Gary Lewis, MD, Robert Gerszten, MD, and colleagues from Massachusetts General Hospital have tracked more than 200 small molecules in blood that can be considered the metabolic signatures of fitness. These small molecules are the end products of metabolism, during which, the body converts sugars, fats, and proteins into smaller molecules with the release of energy.
In this study, published in the journal, Science Translational Medicine, the researchers analyzed the metabolite profiles of relatively healthy, middle-aged, overweight men and women. The study was conducted before and after a short exercise session, which lasted for 10 minutes. Some of the participants who were more fit had a totally different metabolite profile, when compared to others who were not so fit.
Lewis explains that people who are more fit mobilize the fuel sources better than those who are less fit. This clearly shows that people who are fit are able to burn fat more efficiently than others. Analysis of blood samples from 25 participants who had just finished the Boston Marathon showed that they were able to burn fat a thousand times more effectively, pointing to an intense fuel-burning mode in the body. Those participants who had above-average finish times in the run had fewer harmful metabolites in the blood, when compared to those who finished in below-average times.
The ability to burn fat efficiently continued in the people even after the exercise session. In addition to the increased burning of fat, exercise also provided an antioxidant effect, reducing the oxidative stress in the body. But in sedentary people, the opposite was true. According to Lewis, their body became better and better in storing rather than burning fat.
Exercise helps to tap all the fuel stored in the body, but in some people, the balance is greater towards over-storage rather than an increased metabolic rate even with exercise. The study does not explain what makes a person more fit. The researchers are trying to figure out whether the fit people are inherently fit based on their genetics or they are able to alter the metabolism to burn fat more effectively.
Further studies may be able to tell us whether the metabolites seen in the blood after the exercise play an important role in improving fitness. “When muscle cells were exposed to these small metabolites, they turned on a gene that is involved in the ability to use glucose in fats”, reports Lewis. Thus, exercise increased the production of molecules that stimulates the expression of a gene involved in metabolism. One of the gene stimulated by the metabolites is nur77, a gene that controls the way the body burns or stores fat.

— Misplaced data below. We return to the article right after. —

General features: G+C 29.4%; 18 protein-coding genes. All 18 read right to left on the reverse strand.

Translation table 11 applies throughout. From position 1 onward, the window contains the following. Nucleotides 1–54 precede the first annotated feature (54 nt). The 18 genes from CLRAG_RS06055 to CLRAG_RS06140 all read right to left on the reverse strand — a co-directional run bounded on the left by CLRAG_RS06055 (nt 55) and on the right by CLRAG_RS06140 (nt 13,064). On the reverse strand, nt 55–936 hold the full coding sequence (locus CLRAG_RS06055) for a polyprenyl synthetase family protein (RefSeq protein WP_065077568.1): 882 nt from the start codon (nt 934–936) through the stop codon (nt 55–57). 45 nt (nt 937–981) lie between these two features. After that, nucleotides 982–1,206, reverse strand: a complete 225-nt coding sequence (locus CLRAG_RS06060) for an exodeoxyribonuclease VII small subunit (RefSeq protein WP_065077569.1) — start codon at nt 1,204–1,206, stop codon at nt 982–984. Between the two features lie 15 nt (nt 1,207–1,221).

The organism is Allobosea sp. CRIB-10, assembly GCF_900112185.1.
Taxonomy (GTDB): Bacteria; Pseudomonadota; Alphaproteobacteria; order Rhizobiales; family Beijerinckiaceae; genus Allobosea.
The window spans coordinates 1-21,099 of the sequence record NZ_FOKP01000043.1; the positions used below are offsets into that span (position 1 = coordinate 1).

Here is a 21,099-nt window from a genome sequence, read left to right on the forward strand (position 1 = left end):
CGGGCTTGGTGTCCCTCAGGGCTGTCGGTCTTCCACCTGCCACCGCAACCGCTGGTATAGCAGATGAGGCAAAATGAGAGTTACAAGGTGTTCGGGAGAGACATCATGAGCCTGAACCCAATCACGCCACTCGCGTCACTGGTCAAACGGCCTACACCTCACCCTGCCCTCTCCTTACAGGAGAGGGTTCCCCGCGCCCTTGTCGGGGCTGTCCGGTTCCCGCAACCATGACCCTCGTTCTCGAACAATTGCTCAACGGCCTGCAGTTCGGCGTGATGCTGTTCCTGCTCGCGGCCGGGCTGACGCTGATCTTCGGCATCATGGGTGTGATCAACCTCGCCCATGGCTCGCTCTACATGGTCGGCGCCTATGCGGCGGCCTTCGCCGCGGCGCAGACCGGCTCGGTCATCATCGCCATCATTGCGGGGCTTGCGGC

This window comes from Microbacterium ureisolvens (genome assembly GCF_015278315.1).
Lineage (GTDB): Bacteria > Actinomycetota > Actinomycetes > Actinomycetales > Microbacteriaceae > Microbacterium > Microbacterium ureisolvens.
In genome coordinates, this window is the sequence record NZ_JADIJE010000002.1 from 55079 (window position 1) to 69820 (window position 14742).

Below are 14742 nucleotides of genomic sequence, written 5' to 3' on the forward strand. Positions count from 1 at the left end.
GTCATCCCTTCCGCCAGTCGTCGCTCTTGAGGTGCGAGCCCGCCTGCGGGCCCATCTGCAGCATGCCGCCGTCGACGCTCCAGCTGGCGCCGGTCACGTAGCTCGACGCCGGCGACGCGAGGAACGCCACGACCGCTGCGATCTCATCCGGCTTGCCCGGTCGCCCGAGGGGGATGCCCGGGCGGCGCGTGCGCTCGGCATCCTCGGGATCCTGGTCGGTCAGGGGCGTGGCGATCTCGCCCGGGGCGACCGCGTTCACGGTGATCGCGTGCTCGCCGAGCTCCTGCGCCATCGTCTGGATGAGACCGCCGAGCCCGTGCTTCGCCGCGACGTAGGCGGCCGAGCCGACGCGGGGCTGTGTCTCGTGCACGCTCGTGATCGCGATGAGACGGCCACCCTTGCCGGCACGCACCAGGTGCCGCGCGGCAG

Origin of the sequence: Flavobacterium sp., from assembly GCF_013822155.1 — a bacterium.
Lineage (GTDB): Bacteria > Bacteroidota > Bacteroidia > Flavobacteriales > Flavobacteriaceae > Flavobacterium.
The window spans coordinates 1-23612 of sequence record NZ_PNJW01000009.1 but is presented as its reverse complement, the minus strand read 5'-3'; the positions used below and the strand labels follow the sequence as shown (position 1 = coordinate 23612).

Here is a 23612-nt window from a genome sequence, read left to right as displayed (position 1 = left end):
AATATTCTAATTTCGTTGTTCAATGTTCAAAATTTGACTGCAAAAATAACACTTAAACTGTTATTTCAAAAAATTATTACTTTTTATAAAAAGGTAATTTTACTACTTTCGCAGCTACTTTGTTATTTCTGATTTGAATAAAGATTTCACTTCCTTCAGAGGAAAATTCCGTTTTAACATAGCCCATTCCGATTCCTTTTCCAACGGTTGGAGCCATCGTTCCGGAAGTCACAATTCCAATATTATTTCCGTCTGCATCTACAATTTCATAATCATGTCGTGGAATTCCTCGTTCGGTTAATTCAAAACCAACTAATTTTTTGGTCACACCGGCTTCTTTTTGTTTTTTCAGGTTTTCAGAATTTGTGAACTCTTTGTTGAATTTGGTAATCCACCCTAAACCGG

“Sports drinks, if supplemented with the small molecules that are used up in exercise, can allow one to produce the next generation drink that might be able to burn more fat”, says Lewis. If the metabolic profile of people with conditions like heart disease is studied, certain metabolites or drugs that mimic the action of these small molecules may be useful in the therapy of the condition, he adds. But Andrew S. Greenberg, MD, director of the obesity and metabolism laboratory and the center on aging at Tufts University, warns that if all that a person wants is to lose weight, taking these small molecules may not be enough. He explains that taking these metabolites may not be enough to keep the muscles fit. “Burning fat is not just getting on the treadmill and exercising”, says Greenberg. Increasing the metabolic rate is a long term process where body’s thermostat is reset and it starts responding to the exercise. “Exercise is just one part of fitness”, he adds.
Joshua C. Munger, PhD, assistant professor of biochemistry and biophysics at Rochester University, feels that this study by Lewis and colleagues has opened up new venues in the research to understand the benefits of fitness. “It goes without saying that it is good to get plenty of exercise, but many of us do not know where the benefits are”, says Munger. “The present study has raised an interesting question whether the small molecules in the blood may modulate the pathway leading to fitness”, adds Munger.